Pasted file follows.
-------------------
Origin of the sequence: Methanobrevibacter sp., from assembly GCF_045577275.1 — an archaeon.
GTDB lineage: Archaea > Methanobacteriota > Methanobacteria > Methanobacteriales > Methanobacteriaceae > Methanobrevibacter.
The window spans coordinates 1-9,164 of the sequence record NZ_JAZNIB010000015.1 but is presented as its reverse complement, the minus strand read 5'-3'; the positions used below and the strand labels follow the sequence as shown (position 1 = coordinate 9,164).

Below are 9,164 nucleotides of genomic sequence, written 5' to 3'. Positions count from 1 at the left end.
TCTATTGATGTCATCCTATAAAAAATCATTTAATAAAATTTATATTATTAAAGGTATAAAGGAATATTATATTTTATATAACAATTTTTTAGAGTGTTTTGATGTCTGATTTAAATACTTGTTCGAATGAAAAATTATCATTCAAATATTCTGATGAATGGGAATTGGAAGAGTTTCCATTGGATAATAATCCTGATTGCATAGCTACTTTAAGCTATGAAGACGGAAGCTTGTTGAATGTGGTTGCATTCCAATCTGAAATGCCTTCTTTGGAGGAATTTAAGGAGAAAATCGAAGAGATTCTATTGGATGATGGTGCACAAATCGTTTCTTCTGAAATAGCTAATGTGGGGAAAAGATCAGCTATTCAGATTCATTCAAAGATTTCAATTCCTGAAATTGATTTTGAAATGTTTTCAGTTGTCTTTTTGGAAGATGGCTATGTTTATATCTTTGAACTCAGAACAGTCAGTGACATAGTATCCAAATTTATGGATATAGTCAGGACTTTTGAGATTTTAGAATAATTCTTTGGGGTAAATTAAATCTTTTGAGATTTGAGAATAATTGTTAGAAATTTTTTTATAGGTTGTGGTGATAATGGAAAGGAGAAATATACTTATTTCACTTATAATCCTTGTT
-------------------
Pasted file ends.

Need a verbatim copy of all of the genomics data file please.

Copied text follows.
Origin of the sequence: Methanobrevibacter sp., from assembly GCF_045577275.1 — an archaeon.
GTDB lineage: Archaea > Methanobacteriota > Methanobacteria > Methanobacteriales > Methanobacteriaceae > Methanobrevibacter.
The window spans coordinates 1-9,164 of the sequence record NZ_JAZNIB010000015.1 but is presented as its reverse complement, the minus strand read 5'-3'; the positions used below and the strand labels follow the sequence as shown (position 1 = coordinate 9,164).

Below are 9,164 nucleotides of genomic sequence, written 5' to 3'. Positions count from 1 at the left end.
TCTATTGATGTCATCCTATAAAAAATCATTTAATAAAATTTATATTATTAAAGGTATAAAGGAATATTATATTTTATATAACAATTTTTTAGAGTGTTTTGATGTCTGATTTAAATACTTGTTCGAATGAAAAATTATCATTCAAATATTCTGATGAATGGGAATTGGAAGAGTTTCCATTGGATAATAATCCTGATTGCATAGCTACTTTAAGCTATGAAGACGGAAGCTTGTTGAATGTGGTTGCATTCCAATCTGAAATGCCTTCTTTGGAGGAATTTAAGGAGAAAATCGAAGAGATTCTATTGGATGATGGTGCACAAATCGTTTCTTCTGAAATAGCTAATGTGGGGAAAAGATCAGCTATTCAGATTCATTCAAAGATTTCAATTCCTGAAATTGATTTTGAAATGTTTTCAGTTGTCTTTTTGGAAGATGGCTATGTTTATATCTTTGAACTCAGAACAGTCAGTGACATAGTATCCAAATTTATGGATATAGTCAGGACTTTTGAGATTTTAGAATAATTCTTTGGGGTAAATTAAATCTTTTGAGATTTGAGAATAATTGTTAGAAATTTTTTTATAGGTTGTGGTGATAATGGAAAGGAGAAATATACTTATTTCACTTATAATCCTTGTT